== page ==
END OF THE LINE written, directed and choreographed by Patti Powell, with Darryl Tracy, Christopher Sawchyn, Heidi Strauss, Katherine Duncanson and Rebecca Hope Terry. Presented by the Algoma Group at the Theatre Centre (1087 Queen West). Previews February 16-17, opens February 18 and runs to February 22, Monday-Saturday 8 pm, matinee Sunday 2 pm. $16, previews $12. 416- 538-0988. Rating: NNNNN
Think women and switchboards and your mind probably flashes back to images from Hollywood films. You know the ones, where two rows of working, gossiping women wearing pre-Madonna headsets connect wires while saying, "Hold the line, please." That's one of the motifs behind End Of The Line, Patti Powell's new dance/theatre piece about three lonely female switchboard operators in a small Canadian paper mill town in the 1930s.
Powell uses text, movement and filmic techniques to explore ideas like how Hollywood has affected women's notions of romantic love.
"If you look at the popular films from that era, women were trapped in these fantasies," recalls Powell, who grew up in a paper mill town in Newfoundland and whose own mother for a time worked on the switchboard.
In her research, Powell carefully studied a few influential films, like the Jean Harlow flick Wife Vs. Secretary and Anna Karenina with Greta Garbo.
"Women wanted to dress like the stars, wanted to be like these stars. But the reality was that life was shit, particularly in small towns. The men drank. Couples didn't have much in common.
"Valentino was not going to walk down the streets of Grand Falls and sweep them off their feet."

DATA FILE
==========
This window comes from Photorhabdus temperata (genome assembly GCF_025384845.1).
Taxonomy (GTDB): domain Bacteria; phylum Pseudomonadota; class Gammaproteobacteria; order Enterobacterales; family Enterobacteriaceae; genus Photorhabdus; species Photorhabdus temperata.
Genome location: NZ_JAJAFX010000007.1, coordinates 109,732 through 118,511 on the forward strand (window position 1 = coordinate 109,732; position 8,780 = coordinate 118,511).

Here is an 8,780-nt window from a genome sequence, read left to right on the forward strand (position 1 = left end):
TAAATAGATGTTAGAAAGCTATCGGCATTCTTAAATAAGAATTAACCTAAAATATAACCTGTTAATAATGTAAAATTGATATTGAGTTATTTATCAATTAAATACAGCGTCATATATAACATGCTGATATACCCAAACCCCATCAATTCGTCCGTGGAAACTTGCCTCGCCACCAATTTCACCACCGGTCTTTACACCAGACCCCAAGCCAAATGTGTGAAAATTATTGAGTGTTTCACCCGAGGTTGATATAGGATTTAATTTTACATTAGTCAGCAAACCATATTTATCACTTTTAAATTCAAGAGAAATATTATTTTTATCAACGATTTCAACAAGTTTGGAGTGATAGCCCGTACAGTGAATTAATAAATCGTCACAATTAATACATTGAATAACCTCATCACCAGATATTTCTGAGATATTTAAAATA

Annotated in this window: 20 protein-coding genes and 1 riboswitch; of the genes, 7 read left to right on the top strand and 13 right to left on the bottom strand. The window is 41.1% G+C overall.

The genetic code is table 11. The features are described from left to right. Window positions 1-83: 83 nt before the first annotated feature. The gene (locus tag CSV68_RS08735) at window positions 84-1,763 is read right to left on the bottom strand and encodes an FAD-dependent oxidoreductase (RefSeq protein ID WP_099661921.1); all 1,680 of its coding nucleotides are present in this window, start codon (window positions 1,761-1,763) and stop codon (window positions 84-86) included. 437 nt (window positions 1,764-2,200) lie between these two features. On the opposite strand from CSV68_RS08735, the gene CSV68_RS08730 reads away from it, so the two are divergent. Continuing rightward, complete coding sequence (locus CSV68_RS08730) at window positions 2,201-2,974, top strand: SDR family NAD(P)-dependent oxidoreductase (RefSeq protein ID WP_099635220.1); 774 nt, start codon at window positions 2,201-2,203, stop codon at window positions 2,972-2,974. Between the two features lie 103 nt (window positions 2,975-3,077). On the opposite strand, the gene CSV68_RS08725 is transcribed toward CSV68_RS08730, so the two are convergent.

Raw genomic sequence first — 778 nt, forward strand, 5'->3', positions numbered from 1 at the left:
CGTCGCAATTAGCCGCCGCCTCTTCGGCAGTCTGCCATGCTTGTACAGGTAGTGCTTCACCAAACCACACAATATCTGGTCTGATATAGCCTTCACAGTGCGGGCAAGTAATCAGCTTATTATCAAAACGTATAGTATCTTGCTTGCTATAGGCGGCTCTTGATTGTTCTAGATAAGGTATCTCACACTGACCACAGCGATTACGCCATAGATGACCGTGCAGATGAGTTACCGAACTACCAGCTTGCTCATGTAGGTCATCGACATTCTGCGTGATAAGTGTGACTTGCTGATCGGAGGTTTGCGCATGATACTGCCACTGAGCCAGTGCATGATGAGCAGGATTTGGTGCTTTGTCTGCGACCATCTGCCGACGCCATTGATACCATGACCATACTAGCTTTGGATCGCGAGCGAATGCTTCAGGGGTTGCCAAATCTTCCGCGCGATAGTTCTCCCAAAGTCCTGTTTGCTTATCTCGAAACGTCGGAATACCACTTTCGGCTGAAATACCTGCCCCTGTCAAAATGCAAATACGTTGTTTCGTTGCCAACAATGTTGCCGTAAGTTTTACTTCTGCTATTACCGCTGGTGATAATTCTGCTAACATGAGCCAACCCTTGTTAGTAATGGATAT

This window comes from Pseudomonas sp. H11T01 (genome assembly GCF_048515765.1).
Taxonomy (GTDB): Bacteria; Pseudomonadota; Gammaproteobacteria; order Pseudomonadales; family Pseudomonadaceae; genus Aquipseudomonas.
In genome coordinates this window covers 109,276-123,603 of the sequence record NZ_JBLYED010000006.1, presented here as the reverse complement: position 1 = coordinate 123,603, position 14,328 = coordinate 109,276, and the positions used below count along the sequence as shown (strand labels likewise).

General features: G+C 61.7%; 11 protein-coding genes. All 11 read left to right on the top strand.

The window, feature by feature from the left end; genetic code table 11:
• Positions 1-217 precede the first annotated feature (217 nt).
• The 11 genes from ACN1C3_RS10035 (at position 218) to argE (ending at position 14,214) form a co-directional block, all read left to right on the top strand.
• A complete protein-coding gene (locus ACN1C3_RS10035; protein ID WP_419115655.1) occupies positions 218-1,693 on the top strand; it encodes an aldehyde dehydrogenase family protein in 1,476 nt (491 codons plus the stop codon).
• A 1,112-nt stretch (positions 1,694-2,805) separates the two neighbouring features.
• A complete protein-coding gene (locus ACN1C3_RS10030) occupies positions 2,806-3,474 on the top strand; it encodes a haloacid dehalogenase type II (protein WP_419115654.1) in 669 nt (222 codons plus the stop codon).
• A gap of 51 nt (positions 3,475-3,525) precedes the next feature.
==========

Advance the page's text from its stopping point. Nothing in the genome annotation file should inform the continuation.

The talkative, exuberant Powell says there's a lot about telecommunications in the show. There's a written set piece about voices travelling underwater through cables to Europe. And she argues that phones actually reinforce our alienation. She alludes to Dorothy Parker's famous story The Telephone Call and the Poulenc opera La Voix Humaine, both iconic pieces about women waiting for their men to call.
"If I'd had the budget, I would have taken the piece into the future and everyone would have ended up on cellphones," she laughs. "But I would have needed 20 more pages and an entirely new set. I'm assuming people will make those links themselves."
The question of budgets is worth noting, especially since Powell's used to dealing with massive resources. Before returning to Canada a couple of years ago, she spent 15 years in Europe, working on the most extravagant art form around, opera. (She choreographed last season's Canadian Opera Company production of Peter Grimes.)
"I've gone from working in these huge, elaborate opera houses, with 15 people to do whatever I wanted, to searching the city for 1930s telephones and then asking stores to donate them for free publicity in the program," she laughs.
It's more than a financial adjustment to switch from big opera houses to the tiny, intimate Theatre Centre space where End Of The Line opens Wednesday (February 18).
"I've gone from the wide-screen long shot to an absolute close-up," she says, evoking the film metaphor again.
"The Theatre Centre is as close as you can get without feeling the performers' spit.
"But, hey, if you look at old movies, those close-ups were to die for."